There is a central theme I am seeing here in the blogosphere. That is, most of the popular financial bloggers already had money or a great education when they became wealthy. I am not discrediting these bloggers in any way. However 10 years ago, when I had no college degree and no special skills and a poverty line level income, hearing people talk about saving money wasn’t even an option for me. Most of the other individuals I worked with at a casual dining restaurant were just tired of getting beat up by life and barely getting by. And that is exactly who I am targeting with this post!
Instead of me writing about theories from a book, I’ll summarize a few bullet points. In the following months, I plan to do individual posts elaborating on these items in detail. All the items mentioned bailed me out when I was not able to save any money. All individuals have different circumstances, but hopefully we can define a standard for building a healthy savings account.
- Create a budget: You can’t figure out where you’re going if you don’t know where the heck you are. A budget is your starting point. And later in life, this tool will be what you and your partner both use to align your goals and proactively communicate your fiscal behavior. I have noticed that most couples who fight over money don’t do a budget together (just an observation).
- Work: Let me be clear. Work any job, all day, and find ways to not have free time because you’re too busy working. Sounds miserable right? Well, I can attest, working a job you hate still gives you more options than the alternative. Which is, not being able to provide for your family, yourself, and if you’re in debt, losing all that you have because you cannot pay the monthly payments. That is the key here. Options! Even if you work a low wage job, you still make relationships, learn new skills, capitalize on the perks they job may offer. Being stuck at home just means you start consuming. Consumption by itself is not bad. But sooner or later, you’ll have to produce or you’ll starve. Simple math my friend.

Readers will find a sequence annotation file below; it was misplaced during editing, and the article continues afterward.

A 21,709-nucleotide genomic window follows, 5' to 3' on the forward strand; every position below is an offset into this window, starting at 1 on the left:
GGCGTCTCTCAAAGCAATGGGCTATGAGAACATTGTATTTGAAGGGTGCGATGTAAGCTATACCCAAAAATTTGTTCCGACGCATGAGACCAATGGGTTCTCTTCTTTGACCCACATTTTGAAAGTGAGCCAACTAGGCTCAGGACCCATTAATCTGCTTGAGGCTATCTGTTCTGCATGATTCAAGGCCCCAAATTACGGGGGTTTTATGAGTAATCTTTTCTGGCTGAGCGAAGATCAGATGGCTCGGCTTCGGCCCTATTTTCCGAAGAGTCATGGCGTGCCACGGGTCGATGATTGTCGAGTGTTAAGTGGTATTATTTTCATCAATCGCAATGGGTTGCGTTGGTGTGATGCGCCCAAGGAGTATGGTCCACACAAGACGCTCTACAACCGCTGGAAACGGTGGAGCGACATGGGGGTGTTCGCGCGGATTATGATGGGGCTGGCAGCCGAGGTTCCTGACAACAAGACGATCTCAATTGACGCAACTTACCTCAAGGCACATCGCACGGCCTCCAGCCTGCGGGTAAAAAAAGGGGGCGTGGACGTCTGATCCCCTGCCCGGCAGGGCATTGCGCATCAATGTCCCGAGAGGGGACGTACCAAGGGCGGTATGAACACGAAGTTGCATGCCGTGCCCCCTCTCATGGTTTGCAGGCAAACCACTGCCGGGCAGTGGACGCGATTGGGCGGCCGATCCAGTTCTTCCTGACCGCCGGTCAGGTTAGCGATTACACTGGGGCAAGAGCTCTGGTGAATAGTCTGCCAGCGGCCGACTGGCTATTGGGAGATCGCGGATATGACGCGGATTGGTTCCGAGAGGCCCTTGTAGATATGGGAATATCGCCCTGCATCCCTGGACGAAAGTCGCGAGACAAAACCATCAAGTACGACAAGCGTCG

- Sell: Everything extraneous laying around. Your old cell phone, a spare computer, even the television! You’re too busy working to watch tv. Listing items is free on the Facebook marketplace and craigslist. Or just call up one of your friends and see if you can jump on their next yard sell.
- Save: As you accumulate funds for working like a maniac and selling everything, try to save 3 months of expenses and put them in an emergency fund.
- Invest in your education: I am not telling you to enroll in a university and get a degree. I am saying, use the online resources mentioned on this post and start acquiring skills. Computer programming, book editing, math tutoring the sky’s the limit. Note that I use the word, invest. That is intentional because when you are new at a skill, it will take a while to start earning money. But if you are unemployed, see what skills are in demand by browsing LinkedIn. Literally walk into any Christian church (I don’t care what your belief system is) and ask them for help finding a job. If you are underemployed, this is easy. Ask your manager what skills you need in order to get a raise. Then, wait for it, learn those skills. Do not expect an immediate raise from your employer. But you can probably guess that your employers competitor will have much respect for your new skill-set. Nothing is wrong with filling out an application for the competitor and seeing their offer.
I am glad you asked, I am writing a book about what I did to destroy $225,000 of debt after these steps mentioned. If you’d like to receive a few free chapters, please sign up for the mailing list here
Did I miss anything? Please let me know in the comments.
This has been another entry in my poverty engineering series where I debunk the cultural norms surrounding wealth generation. I don’t claim to have all the answers to poverty, but I can tell you what worked for me.